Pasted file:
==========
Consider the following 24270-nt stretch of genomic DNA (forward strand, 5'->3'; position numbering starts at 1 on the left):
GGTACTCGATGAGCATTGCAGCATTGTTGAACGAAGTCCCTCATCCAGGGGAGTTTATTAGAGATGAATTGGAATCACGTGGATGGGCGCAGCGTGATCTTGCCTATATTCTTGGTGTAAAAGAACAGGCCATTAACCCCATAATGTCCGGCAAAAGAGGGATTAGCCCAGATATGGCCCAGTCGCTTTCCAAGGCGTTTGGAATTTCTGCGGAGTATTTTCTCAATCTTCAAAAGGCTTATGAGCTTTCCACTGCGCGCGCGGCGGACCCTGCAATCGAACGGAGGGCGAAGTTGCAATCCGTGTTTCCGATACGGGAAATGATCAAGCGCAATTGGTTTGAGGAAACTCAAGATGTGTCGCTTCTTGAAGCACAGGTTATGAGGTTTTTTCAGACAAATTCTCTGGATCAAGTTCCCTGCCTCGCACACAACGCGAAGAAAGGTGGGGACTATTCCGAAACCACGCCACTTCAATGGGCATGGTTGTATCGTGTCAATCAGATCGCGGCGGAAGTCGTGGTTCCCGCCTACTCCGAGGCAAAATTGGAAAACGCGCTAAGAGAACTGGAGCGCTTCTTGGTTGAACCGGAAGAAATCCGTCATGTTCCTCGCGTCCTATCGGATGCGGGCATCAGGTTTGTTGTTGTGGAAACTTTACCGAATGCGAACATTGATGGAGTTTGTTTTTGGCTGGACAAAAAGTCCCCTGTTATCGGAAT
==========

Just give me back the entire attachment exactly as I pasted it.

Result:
Consider the following 24270-nt stretch of genomic DNA (forward strand, 5'->3'; position numbering starts at 1 on the left):
GGTACTCGATGAGCATTGCAGCATTGTTGAACGAAGTCCCTCATCCAGGGGAGTTTATTAGAGATGAATTGGAATCACGTGGATGGGCGCAGCGTGATCTTGCCTATATTCTTGGTGTAAAAGAACAGGCCATTAACCCCATAATGTCCGGCAAAAGAGGGATTAGCCCAGATATGGCCCAGTCGCTTTCCAAGGCGTTTGGAATTTCTGCGGAGTATTTTCTCAATCTTCAAAAGGCTTATGAGCTTTCCACTGCGCGCGCGGCGGACCCTGCAATCGAACGGAGGGCGAAGTTGCAATCCGTGTTTCCGATACGGGAAATGATCAAGCGCAATTGGTTTGAGGAAACTCAAGATGTGTCGCTTCTTGAAGCACAGGTTATGAGGTTTTTTCAGACAAATTCTCTGGATCAAGTTCCCTGCCTCGCACACAACGCGAAGAAAGGTGGGGACTATTCCGAAACCACGCCACTTCAATGGGCATGGTTGTATCGTGTCAATCAGATCGCGGCGGAAGTCGTGGTTCCCGCCTACTCCGAGGCAAAATTGGAAAACGCGCTAAGAGAACTGGAGCGCTTCTTGGTTGAACCGGAAGAAATCCGTCATGTTCCTCGCGTCCTATCGGATGCGGGCATCAGGTTTGTTGTTGTGGAAACTTTACCGAATGCGAACATTGATGGAGTTTGTTTTTGGCTGGACAAAAAGTCCCCTGTTATCGGAAT